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Last Updated: Wednesday, 17 January 2007, 20:21 GMT
Man 'posed as a forensic expert'
Gene Morrison
Mr Morrison worked as an expert forensic psychologist in court cases
A man got court work as a forensic psychologist after getting work with bogus qualifications, a jury was told.

Gene Morrison, 48, from Martin Street, Hyde, Greater Manchester, used sham degrees from a fake university to help him get the work, it is alleged.

Mr Morrison denies nine charges of obtaining money by deception, three of attempting to obtain property by deception, and three counts of perjury.

Minshull Street Crown Court heard claims he had 20 years' experience.

At the court in Manchester on Wednesday, Mr Morrison also denied eight counts of perverting the course of justice.

He has pleaded guilty to a single count of attempting to pervert the course of justice and one count of perjury.

The jury heard Mr Morrison set up Criminal & Forensic Investigations Bureau and advertised in the Solicitors Journal and on his own website.

He claimed the firm offered 20 years' experience in forensics, psychological examinations, lie detecting, fingerprinting, surveillance and handwriting analysis.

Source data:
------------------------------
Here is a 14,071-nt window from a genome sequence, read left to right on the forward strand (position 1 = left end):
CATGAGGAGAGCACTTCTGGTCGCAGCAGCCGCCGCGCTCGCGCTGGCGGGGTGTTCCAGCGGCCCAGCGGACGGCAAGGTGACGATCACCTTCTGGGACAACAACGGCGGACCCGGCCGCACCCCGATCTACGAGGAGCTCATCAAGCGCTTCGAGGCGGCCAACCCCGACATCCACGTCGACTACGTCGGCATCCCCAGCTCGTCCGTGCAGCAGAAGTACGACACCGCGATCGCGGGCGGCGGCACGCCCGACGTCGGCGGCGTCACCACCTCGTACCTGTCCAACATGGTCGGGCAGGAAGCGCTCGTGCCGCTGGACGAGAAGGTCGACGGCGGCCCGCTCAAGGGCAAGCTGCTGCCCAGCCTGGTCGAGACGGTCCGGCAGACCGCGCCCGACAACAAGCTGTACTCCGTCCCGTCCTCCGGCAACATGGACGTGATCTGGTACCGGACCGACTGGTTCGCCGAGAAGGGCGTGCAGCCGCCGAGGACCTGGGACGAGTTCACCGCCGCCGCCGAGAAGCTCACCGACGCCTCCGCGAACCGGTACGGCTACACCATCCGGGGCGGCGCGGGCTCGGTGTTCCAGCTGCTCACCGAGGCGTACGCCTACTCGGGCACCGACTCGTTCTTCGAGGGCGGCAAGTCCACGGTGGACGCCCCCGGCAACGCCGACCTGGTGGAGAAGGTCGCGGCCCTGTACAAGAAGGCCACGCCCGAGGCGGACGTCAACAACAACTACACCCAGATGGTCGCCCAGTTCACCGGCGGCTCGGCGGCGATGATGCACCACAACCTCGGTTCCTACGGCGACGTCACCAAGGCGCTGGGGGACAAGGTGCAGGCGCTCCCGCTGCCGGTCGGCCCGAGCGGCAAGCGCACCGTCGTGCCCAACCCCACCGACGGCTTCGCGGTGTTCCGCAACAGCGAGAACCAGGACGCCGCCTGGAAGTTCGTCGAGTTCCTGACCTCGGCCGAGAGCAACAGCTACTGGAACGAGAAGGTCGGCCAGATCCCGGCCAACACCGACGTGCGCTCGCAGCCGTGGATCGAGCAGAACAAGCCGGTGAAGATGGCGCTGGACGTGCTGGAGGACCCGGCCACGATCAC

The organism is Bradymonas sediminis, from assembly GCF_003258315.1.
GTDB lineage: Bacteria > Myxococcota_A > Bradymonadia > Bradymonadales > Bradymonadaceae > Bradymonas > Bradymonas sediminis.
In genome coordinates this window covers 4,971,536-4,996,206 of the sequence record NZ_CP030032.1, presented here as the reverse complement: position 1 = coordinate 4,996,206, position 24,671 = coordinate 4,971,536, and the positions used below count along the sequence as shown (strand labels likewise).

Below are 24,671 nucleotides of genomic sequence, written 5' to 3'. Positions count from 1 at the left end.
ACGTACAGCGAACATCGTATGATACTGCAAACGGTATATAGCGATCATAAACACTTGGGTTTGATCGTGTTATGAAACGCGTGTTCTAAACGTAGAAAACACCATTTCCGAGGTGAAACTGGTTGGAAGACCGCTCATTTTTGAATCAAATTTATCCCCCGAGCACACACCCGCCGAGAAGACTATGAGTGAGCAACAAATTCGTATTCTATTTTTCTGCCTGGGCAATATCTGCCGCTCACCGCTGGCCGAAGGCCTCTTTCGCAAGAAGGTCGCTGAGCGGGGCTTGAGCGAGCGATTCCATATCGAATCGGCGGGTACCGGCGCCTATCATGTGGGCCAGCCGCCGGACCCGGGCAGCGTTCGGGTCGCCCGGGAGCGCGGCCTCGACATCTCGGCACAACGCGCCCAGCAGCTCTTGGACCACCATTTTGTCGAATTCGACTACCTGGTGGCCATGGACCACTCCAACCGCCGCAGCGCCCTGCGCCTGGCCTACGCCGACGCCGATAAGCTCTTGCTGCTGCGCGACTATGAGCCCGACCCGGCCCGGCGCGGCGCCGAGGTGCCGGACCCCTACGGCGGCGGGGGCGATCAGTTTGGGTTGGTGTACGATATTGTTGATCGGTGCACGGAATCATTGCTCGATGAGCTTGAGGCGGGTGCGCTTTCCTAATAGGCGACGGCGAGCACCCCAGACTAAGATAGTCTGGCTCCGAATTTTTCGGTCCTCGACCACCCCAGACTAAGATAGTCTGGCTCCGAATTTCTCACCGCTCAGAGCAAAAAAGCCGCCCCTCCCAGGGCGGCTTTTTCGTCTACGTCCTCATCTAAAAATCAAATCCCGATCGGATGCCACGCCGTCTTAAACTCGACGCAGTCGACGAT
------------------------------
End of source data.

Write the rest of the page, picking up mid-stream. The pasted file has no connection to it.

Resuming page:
Referring to himself as "Dr Morrison" and "Principal" of the company, the court heard that he had paper degree certificates awarding him a BSc in Forensic Science, a Masters with excellence in Forensic Investigation and a Doctorate in Criminology.

However, the prosecution said that all the qualifications were awarded by Rochville University in America, a fictitious academic institute.

The jury was told that the degrees had in fact been bought from the website 'www.affordabledegrees.com' where customers could also choose the grades for their qualifications.

Mr Neil Flewitt QC, prosecuting, told the court that Mr Morrison - armed with his qualifications - took on work from solicitors defending clients in court then subcontracted it to properly qualified experts.

He then "re-packaged" the resulting reports, presenting the work as his own, and claiming fees, it is alleged.

The trial is expected to last three weeks.

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